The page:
The Spanish Bailout

“España no es Uganda.”

Translated in English, the statement says, “Spain is not Uganda.” According to El Mundo Spanish Prime Minister Mariano Rajoy sent that text message to European leaders just hours before the now Spanish bailout went down.

Spain is certainly not Uganda but it is Greece and it will no be the last European country that requires a bailout.

On Sunday evening there is still speculative information about the details of the 100 billion Euro bailout. What we do know is:  there will be no condition on fiscal policy or structural reforms and the loan will sit on Spain’s balance sheet. This brings up an interesting push/pull; the loan needs to be big enough to convince the market the Spain’s banking issue is addressed while not being so large to jeopardize Spain’s public debt.

This bailout looks like a much bigger version of TARP. As TARP was 5% of US GDP while this bailout is 10% of Spanish GDP.

Below are the main questions:

1) Where will the money come from?

The cash will from the ESM and/or EFSF. Which leads to the main worry: does the EFSF have enough cash to cover the bailout costs? The world’s largest hedge fund, Bridgewater, believes that once it’s time to bailout Italy its game over.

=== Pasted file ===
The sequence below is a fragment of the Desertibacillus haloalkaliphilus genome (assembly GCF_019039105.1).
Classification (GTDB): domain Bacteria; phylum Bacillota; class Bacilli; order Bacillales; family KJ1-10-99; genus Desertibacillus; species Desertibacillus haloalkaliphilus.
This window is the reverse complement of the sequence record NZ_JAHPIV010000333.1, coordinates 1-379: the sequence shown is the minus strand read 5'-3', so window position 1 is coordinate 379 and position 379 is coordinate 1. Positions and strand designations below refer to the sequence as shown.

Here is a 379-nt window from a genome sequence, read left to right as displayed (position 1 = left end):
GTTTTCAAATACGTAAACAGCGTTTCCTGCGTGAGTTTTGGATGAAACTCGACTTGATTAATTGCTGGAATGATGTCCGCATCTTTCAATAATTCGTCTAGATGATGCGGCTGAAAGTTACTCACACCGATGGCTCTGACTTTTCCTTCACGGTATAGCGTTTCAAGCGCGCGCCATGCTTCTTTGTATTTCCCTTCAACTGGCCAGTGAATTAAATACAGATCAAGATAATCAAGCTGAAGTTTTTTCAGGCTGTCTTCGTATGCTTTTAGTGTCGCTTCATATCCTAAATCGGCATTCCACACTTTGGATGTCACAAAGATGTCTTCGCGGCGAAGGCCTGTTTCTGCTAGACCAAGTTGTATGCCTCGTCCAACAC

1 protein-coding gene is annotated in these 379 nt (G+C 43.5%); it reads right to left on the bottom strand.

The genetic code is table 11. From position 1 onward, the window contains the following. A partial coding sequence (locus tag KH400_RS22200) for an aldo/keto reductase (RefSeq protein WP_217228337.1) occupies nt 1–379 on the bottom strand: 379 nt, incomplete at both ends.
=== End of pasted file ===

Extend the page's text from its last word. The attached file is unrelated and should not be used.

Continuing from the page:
2) Where does the money go?

The bailout cash will go to the FROB, also known as Fund for Orderly Bank Restructuring. Which is a fund-to-fund insolvent banks.  It would seem that the FROB looks like a weaker version of the FDIC.

3) What happens to Spanish sovereign debt?

Spanish bondholders are basically getting their first taste of subordination. After watching what happened to holders of Greek Government Bonds, holders of Spanish debt should run for cover. For more on subordination check out this excellent piece by Zero Hedge.

4) What does this mean for Europe?

This is a giant step for Europe as it is now clear that the bad risks will make there way to the public sector. Moreover, it looks like European officials may have bought a little time. How much time? I’m not sure, maybe a few hours, maybe a month or two.

During the next few weeks keep a close eye on Spanish sovereign bonds because once the short-term painkillers wear off, the market will understand another bailout is most likely needed.

Lastly, the next euro-nation to watch is Italy, as it will require a bailout next. As for the next big European event, the Greek election next week should rile the markets.

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